No, This Weird Shark Species is Not a Spongebob Character
Is it a lumpy carpet? A steamrolled toad? A character from Spongebob Squarepants? Nope, it’s the tasseled wobbegong shark.
This tasseled specimen is actually one of 12 species of wobbegong sharks, a name deriving from the Australian Aboriginal language meaning “shaggy beard”. The sharks are known as “carpet sharks” due to the ornate, symmetrical patterns on their bodies and multitude of colors.
Up until fairly recently, scientists found it impossible to differentiate between a small wobbegong species and a juvenile of a larger species, but thanks to DNA sequencing and other new technologies, they were able to identify 12 species, including the floral banded wobbegong and the dwarf spotted wobbegong.
They’re well camouflaged too, having small whisker lobes that act as sensory barbs. The tasseled wobbegong is perhaps the most infamous of all the species, thanks to its intricate, elaborately branched lobes.
The sharks are found in shallow, tropical waters, primarily around Australia and Indonesia, although one species - the aptly named Japanese wobbegong - can be found in Japan’s waters. They’re bottom-dwelling sharks, spending most of their time on the seabed, with most growing up to 4.1ft. The Japanese species, however, can reach a huge 9.8ft. The head of a wobbegong is amazingly wider across than it is long, helping it consume whatever prey it can fit inside its mouth – and sometimes even prey that it can’t.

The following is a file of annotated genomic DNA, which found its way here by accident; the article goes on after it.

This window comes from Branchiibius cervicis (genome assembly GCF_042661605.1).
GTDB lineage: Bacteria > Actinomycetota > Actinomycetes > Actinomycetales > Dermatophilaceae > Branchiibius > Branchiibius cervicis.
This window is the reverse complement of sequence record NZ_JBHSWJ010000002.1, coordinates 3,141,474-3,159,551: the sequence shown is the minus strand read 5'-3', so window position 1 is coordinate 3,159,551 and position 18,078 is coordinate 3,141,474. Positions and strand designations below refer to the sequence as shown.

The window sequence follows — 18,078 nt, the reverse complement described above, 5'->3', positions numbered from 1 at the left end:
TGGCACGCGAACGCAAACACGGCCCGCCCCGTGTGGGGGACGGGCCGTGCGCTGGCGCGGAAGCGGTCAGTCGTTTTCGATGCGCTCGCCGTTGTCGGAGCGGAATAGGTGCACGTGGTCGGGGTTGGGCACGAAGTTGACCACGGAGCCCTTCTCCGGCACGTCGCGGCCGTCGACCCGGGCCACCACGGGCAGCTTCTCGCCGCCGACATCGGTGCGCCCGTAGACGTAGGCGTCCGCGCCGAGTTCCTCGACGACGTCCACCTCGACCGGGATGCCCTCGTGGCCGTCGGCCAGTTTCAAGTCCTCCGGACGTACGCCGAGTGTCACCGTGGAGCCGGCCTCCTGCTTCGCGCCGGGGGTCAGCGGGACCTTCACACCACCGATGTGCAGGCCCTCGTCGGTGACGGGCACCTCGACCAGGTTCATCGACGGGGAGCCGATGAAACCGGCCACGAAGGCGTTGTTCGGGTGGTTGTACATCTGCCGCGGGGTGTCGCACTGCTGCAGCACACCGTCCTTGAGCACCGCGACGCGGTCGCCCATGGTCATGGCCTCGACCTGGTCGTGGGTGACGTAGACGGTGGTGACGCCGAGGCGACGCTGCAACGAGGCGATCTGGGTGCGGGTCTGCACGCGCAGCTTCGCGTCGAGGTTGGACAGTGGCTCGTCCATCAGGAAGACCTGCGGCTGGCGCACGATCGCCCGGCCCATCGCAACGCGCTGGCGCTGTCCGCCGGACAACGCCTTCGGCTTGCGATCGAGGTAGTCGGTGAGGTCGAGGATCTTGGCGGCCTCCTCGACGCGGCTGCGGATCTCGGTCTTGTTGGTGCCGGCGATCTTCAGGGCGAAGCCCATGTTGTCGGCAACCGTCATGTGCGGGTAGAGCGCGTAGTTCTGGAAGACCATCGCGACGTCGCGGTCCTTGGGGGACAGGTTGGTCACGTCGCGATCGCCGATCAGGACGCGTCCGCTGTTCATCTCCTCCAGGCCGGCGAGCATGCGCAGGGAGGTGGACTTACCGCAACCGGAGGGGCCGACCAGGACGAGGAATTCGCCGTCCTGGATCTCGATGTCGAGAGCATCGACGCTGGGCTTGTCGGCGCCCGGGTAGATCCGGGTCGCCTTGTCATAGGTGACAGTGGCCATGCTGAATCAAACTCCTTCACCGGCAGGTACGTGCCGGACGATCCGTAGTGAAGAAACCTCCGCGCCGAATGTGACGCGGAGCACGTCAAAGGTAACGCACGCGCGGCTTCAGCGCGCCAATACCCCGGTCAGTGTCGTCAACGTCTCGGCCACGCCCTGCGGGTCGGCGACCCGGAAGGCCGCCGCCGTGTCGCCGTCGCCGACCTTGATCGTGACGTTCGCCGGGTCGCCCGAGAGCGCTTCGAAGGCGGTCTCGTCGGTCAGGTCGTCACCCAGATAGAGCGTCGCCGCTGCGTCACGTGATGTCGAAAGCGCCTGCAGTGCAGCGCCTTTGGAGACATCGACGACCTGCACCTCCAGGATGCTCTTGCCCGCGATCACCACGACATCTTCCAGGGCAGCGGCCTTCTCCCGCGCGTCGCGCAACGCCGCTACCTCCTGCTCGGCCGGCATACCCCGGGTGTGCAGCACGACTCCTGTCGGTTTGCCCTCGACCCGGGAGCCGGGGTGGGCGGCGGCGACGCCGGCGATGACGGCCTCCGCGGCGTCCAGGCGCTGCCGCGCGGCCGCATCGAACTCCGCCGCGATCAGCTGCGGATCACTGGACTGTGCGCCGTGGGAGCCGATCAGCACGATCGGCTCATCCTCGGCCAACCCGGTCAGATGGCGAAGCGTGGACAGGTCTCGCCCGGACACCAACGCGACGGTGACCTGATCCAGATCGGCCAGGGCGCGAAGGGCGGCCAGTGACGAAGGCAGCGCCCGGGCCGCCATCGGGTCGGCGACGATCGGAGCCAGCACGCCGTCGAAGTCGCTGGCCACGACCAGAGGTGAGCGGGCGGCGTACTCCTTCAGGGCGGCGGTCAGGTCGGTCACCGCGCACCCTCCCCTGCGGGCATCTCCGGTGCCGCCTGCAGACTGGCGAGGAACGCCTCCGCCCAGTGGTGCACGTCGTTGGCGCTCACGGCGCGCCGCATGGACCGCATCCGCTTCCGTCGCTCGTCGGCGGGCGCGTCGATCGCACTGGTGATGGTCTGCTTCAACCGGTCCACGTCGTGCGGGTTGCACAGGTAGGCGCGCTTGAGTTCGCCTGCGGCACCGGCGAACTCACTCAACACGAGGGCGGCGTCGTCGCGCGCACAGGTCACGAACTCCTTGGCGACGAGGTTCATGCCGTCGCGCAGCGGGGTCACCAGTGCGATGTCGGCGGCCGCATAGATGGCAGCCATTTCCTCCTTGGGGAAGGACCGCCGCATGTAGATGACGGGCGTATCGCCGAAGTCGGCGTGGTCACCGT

The sharks eat all sorts of fishes – and occasionally other sharks too. In 2011, two scientists photographed a wobbegong eating a bamboo shark…whole. “During the 30-min observation period,” the scientists observed in a paper they released the following year, “neither shark moved position and the wobbegong did not further ingest the bamboo shark. We assume that it would have taken at least several more hours for the wobbegong to completely consume the bamboo shark.”
The species’ ability to dislocate its jaw and sharp, rearward-pointing teeth mean wobbegongs can grasp prey that is relatively large compared to its body size, and swallow them whole. They’re mostly ambush predators, lying camouflaged in wait for smaller fish to swim too close. As far as sharks go, they are relatively lazy, staying stationary for hours at a time. In order to stay alive when they’re hanging out on the seafloor, they pump water over their gills using their cheek muscles in order to keep their blood oxygenated.
They’re not generally fished, but local populations have taken a hit in their numbers from accidental bycatch. Ocean scientists consider habitat loss of coral reefs to be more of a threat to the species, although current populations of the gulf wobbegong are thought to be largely stable – there are not enough data records to define any population trends for the other 11 species.
Although they are not considered dangerous to humans, there have been records of attacks on swimmers and scuba divers who have ventured too close to them, and although none have been fatal, they can be difficult to remove once they latch onto skin due to their teeth.